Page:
• 2
    You could imagine a more advanced version of this that had separate types for "we know it's Kelvin", "we know it's Celsius", and "we know it's Fahrenheit". I'd be fine with that too. Going down this road quickly leads to fairly advanced type-level topics, though; the simpler version gets you much of the benefit with little cost. I definitely would want to keep normalizeKelvin as a separate operation, though: its use should be viewed as an explicit declaration by the programmer that they are willing to throw away compile-time information about what scale is used. 2/2 – Daniel Wagner Jun 11 at 17:19
  • 1
    Once you have fromX and toY, you don't really need three data constructors. Just keep everything in Kelvins, always. – n. 'pronouns' m. Jun 11 at 17:30
  • Great explanation. So the recursive definition for the Eq instance is a problem, and the conversion from X to a float is what avoids this recursion, concluding in a (==) check between floats. – juancho Jun 11 at 17:32

I would recommend you avoid having three different possible representations of a temperature. This just leads to lots of runtime branching and conversion. It does make sense to have a dedicated type for temperatures, and it makes sense to keep the scale used a private implementation detail, but sticking to one convention simplifies things.

module Physics.Quantities.Temperature (Temperature) where
newtype Temp = KelvinTemp { getKelvinTemperature :: Double }
  deriving (Eq, Ord)

Note that I don't export the Kelvin-specific constructor, so for anybody using this type it can't matter which temperature scale is used. And because the internal representation is fixed, the compiler can figure out the Eq and Ord instances by itself.

Now ok, obviously you'll still need to be able to actually get stuff done, so you will need accessors. One way is simple read-in-this-scale like

toCelsius :: Temp -> Double
toCelsius (KelvinTemp tK) = tK - waterTriplePointInK

But those would be one-way, not allowing you to create temperature values again. An elegant way of achieving this is to use bidirectional functions – isomorphisms. The most popular representation is the one from the lens library:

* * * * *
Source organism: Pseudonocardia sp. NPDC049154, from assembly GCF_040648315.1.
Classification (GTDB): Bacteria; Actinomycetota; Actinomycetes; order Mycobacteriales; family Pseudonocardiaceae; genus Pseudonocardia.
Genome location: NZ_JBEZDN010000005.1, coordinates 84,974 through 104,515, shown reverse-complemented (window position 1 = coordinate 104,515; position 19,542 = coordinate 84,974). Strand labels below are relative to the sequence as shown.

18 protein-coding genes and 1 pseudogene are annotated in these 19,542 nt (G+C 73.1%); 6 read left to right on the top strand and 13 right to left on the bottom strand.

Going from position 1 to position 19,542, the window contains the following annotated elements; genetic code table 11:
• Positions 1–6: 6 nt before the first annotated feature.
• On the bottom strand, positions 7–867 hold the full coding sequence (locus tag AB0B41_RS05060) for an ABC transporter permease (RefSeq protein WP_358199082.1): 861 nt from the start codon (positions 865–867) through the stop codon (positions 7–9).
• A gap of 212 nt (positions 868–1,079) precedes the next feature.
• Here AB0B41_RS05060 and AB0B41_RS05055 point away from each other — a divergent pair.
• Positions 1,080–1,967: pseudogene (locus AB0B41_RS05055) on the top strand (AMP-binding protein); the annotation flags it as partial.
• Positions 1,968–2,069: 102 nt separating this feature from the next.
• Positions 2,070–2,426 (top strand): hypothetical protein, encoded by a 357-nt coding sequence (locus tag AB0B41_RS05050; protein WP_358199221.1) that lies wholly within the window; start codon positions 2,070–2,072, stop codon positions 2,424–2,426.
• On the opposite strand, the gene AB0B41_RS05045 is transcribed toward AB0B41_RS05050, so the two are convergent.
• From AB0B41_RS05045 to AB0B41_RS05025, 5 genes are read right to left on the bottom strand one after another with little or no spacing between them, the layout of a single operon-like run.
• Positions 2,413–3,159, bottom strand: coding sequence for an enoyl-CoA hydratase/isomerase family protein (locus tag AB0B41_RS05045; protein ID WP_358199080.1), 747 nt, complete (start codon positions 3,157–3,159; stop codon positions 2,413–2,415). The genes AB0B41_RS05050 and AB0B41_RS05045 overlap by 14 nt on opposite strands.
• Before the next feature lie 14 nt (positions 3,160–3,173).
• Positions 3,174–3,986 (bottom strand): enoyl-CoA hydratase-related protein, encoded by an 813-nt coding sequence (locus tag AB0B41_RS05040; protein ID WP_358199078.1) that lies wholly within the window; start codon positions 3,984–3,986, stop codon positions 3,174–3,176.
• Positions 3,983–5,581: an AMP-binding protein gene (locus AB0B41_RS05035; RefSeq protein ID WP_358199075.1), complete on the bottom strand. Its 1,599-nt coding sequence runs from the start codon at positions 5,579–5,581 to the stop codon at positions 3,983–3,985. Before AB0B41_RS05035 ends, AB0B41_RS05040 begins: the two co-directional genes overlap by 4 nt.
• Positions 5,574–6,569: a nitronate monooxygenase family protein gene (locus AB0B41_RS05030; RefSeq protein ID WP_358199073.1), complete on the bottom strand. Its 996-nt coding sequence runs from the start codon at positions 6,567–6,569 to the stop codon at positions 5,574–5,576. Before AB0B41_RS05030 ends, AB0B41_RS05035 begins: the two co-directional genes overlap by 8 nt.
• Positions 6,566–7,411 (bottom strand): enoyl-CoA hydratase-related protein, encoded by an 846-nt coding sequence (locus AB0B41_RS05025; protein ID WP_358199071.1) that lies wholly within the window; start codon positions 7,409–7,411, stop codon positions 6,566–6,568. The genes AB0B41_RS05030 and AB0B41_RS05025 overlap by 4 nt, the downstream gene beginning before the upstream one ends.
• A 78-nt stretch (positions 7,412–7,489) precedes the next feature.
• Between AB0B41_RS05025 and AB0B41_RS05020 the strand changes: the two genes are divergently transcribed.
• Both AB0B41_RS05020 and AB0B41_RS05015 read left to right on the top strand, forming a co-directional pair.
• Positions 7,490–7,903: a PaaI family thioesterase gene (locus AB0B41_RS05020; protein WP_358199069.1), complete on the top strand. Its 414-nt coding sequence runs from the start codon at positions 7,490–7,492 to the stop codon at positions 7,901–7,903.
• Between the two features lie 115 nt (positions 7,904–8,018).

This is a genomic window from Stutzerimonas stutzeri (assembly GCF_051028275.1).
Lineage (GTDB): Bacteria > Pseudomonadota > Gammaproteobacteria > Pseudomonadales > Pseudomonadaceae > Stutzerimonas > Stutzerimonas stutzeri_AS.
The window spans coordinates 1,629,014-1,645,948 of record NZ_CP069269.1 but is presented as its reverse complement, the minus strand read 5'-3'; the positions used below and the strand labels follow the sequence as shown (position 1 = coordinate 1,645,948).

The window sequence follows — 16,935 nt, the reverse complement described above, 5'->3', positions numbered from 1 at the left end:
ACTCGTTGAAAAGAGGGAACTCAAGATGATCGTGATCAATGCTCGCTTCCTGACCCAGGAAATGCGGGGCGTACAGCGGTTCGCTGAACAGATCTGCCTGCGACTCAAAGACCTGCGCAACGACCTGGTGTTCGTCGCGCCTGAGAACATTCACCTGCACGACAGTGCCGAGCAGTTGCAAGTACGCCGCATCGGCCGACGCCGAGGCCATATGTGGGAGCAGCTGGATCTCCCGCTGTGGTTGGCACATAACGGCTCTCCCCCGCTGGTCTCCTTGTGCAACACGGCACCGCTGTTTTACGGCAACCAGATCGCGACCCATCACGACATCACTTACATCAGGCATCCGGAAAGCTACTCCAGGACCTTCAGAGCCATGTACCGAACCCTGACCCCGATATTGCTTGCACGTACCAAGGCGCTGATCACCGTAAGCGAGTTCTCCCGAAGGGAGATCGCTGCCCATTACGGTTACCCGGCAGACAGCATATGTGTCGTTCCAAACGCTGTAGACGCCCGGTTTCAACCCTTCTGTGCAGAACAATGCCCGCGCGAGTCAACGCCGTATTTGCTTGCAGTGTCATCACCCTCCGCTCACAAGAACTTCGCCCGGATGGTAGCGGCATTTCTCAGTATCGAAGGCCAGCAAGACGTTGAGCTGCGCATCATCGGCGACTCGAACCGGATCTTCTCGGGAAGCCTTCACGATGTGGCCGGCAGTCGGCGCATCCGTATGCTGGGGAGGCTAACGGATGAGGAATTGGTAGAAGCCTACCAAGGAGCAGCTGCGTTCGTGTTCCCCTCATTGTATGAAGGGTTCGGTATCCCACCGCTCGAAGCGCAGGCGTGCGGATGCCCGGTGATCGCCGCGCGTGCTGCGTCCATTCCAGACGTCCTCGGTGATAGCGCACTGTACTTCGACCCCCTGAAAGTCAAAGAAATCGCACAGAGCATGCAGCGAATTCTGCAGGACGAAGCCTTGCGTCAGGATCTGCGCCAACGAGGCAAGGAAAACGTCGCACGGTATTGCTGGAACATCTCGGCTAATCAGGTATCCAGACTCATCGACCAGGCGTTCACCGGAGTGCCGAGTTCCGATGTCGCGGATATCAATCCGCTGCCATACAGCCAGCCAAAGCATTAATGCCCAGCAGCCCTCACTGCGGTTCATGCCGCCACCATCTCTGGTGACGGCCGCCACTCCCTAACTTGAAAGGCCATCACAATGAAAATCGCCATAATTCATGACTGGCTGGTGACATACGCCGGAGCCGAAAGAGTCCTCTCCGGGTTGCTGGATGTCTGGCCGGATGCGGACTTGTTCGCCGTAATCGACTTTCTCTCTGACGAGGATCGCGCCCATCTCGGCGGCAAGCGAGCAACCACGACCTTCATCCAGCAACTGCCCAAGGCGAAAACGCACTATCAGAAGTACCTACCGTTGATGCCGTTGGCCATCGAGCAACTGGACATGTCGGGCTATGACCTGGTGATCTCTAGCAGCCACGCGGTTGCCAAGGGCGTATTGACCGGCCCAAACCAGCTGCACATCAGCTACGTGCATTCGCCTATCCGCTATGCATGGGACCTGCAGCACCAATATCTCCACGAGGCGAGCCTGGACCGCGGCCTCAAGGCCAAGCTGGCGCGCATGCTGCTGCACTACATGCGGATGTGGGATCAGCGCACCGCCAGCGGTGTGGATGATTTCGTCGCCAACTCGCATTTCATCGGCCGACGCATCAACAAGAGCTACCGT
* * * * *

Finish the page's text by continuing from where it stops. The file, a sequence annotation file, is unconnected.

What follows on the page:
import Control.Lens

kelvin :: Iso' Temp Double
kelvin = iso getKelvinTemperature KelvinTemp

celsius :: Iso' Temp Double
celsius = iso (\(Temp tK) -> tK - waterTriplePointInK)
              (\tC -> Temp $ tC + waterTriplePointInK)
 where waterTriplePointInK = 273.15

fahrenheit :: Iso' Temp Double
fahrenheit = iso (\(Temp tK) -> (tK - fahrZeroInK)/fahrScaleFact)
                 (\tF -> Temp $ tF*fahrScaleFact + fahrZeroInK)
 where fahrZeroInK = 255.372
       fahrScaleFact = 5/9

Now you can do stuff like

*Main> let tBoil :: Temp; tBoil = 100^.from celsius
*Main> tBoil^.fahrenheit

*Main> 37^.from celsius.fahrenheit

*Main> 4000^.from kelvin.celsius

If you really want to have different representations for the different scales, here's another approach that's both more well-typed and will avoid runtime branching:

{-# LANGUAGE DataKinds, KindSignatures, MultiParamTypeClasses #-}

data TemperatureScale = KelvinSc | CelsiusSc | FahrenheitSc

newtype     KelvinTemperature = Kelvin     {getKelvinTemperature    ::Double}
newtype    CelsiusTemperature = Celsius    {getCelsiusTemperature   ::Double}
newtype FahrenheitTemperature = Fahrenheit {getFahrenheitTemperature::Double}

type family Temperature (sc :: TemperatureScale) where
  Temperature 'KelvinSc     = KelvinTemperature
  Temperature 'CelsiusSc    = CelsiusTemperature
  Temperature 'FahrenheitSc = FahrenheitTemperature

class ConvTemperature t t' where
  convTemperature :: Temperature t -> Temperature t'

instance ConvTemperature KelvinSc  KelvinSc        where convTemperature = id
instance ConvTemperature CelsiusSc CelsiusSc       where convTemperature = id
instance ConvTemperature FahrenheitSc FahrenheitSc where convTemperature = id
instance ConvTemperature KelvinSc FahrenheitSc where

If you're really serious about it, check out the units package, which does all of this and much more.